With increases in both fuel prices and shipping rates, these are challenging times for online retailers.
The fuel surcharge alone on many shipments, particularly those that use air transport, can vary widely month to month and has recently been as high as 18%, says Matt Monteleone, chief operating officer of CD Universe, an e-retailer that averages more than 100,000 shipments per month.
Combined with increases in basic shipping rates, CD Universe and other retailers are forced to search harder for the best deals from multiple carriers. “We try to be as dynamic as possible to come up with shipping options,” Monteleone says.
Moreover, in addition to rate increases this year of about 5% from major carriers UPS, FedEx Corp. and DHL, the U.S. Postal Service is rolling out a new zone-based rate schedule effective May 12 with a combination of higher rates and incentives for lowering costs. “For the first time, we’ll be offering pricing incentives to make us more competitive with other shipping companies,” a spokesman says.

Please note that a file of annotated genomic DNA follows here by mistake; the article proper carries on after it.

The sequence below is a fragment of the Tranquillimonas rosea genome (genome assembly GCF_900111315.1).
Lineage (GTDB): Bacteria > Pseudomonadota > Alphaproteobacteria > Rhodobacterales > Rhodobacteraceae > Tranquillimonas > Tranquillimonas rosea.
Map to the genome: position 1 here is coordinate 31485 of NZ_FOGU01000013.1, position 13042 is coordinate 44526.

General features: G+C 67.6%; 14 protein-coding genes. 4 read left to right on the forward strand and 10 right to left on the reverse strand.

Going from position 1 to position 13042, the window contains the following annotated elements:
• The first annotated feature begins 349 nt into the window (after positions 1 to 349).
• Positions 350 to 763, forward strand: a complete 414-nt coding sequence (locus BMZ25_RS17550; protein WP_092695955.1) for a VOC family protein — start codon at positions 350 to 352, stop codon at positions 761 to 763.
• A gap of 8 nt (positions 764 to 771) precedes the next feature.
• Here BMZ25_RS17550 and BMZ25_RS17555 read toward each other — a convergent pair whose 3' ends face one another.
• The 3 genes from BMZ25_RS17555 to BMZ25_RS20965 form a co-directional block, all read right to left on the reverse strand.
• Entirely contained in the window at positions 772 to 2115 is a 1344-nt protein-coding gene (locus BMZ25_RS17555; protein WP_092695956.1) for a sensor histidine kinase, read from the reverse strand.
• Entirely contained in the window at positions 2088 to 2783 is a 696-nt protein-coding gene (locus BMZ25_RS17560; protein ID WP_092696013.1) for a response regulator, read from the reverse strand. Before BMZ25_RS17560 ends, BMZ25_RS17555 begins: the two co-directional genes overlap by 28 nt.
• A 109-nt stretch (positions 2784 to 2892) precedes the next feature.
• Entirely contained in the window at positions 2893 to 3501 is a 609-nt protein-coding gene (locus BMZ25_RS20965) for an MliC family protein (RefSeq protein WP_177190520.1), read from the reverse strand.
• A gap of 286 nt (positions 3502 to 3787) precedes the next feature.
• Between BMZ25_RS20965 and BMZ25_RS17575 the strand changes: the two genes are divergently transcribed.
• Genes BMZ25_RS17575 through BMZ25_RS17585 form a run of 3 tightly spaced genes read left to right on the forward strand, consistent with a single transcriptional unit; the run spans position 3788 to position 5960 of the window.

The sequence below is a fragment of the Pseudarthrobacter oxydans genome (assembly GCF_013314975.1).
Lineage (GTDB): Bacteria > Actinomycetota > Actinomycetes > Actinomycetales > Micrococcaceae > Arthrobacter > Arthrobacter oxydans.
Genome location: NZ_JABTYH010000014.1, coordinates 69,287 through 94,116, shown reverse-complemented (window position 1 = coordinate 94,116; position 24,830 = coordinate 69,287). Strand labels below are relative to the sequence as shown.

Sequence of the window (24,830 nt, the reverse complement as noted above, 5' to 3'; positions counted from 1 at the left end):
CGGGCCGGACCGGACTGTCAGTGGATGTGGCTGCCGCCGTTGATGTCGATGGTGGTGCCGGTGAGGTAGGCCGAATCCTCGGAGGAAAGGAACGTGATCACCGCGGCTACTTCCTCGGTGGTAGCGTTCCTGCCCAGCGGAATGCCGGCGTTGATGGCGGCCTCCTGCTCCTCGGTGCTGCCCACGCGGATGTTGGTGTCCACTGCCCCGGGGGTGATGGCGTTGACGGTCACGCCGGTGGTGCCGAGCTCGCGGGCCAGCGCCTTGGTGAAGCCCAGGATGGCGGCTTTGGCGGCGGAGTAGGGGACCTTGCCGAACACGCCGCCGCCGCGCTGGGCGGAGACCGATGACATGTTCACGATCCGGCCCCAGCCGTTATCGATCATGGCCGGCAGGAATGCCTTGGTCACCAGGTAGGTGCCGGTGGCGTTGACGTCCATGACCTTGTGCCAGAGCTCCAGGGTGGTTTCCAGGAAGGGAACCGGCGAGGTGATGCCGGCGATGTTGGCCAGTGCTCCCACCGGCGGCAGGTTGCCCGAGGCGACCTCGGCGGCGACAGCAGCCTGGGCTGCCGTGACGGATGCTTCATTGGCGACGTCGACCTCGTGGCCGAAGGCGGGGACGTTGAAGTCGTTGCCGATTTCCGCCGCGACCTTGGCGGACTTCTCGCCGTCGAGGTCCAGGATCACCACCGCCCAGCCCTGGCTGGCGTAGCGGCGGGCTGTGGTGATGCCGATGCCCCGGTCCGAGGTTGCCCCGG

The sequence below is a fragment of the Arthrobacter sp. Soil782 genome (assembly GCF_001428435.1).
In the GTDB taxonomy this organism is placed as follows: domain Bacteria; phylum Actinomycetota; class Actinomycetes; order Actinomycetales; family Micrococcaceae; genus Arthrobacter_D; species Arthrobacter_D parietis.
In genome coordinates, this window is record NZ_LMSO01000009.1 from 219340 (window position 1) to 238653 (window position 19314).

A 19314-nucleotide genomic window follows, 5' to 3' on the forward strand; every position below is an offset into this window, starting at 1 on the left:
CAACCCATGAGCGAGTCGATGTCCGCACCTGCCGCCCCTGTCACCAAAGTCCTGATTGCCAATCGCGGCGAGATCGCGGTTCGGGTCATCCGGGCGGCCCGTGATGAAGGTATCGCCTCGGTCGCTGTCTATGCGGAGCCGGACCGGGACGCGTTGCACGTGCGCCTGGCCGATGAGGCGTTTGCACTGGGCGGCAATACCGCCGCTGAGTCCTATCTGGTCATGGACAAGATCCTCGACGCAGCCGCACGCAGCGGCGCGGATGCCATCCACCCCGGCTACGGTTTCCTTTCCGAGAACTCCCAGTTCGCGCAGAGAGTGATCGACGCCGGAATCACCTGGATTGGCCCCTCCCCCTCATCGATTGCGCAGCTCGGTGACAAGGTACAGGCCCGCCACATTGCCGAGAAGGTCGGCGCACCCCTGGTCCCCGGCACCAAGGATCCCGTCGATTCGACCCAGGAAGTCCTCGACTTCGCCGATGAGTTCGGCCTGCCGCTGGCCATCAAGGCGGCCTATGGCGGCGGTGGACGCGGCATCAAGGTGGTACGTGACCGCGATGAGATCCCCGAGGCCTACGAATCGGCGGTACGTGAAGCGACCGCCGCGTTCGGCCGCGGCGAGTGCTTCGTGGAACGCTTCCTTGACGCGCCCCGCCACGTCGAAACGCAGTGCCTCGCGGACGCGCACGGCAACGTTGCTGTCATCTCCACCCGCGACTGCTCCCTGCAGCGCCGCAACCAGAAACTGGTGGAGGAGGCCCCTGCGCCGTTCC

Shipping rates for Priority Mail and Parcel Select, two U.S.P.S. services commonly used by online retailers to ship parcels weighing up to 70 pounds, will rise an average 6% and 5.7%, respectively. But Priority Mail, used to deliver products typically within two to three days, will offer lower rates to shippers who use services such as the Postal Services’ online Click-and-Ship pick-up scheduling service and PC Postage online postage services from third-party vendors like Endicia and Pitney Bowes.
Parcel Select requires shippers to bring packages to either a local post office or a bulk mail center, after which the Postal Service provides the final leg of delivery to local addresses. To encourage shippers to bring packages closer to their final destinations, the new rate schedule will offer reduced Parcel Select rates when shippers drop off packages at a local post office instead of a bulk mail center.
For package returns, the U.S.P.S. is raising the average overall rate by 2.2%. But it will offer rate incentives for packages returned to a direct delivery unit instead of a bulk mail center.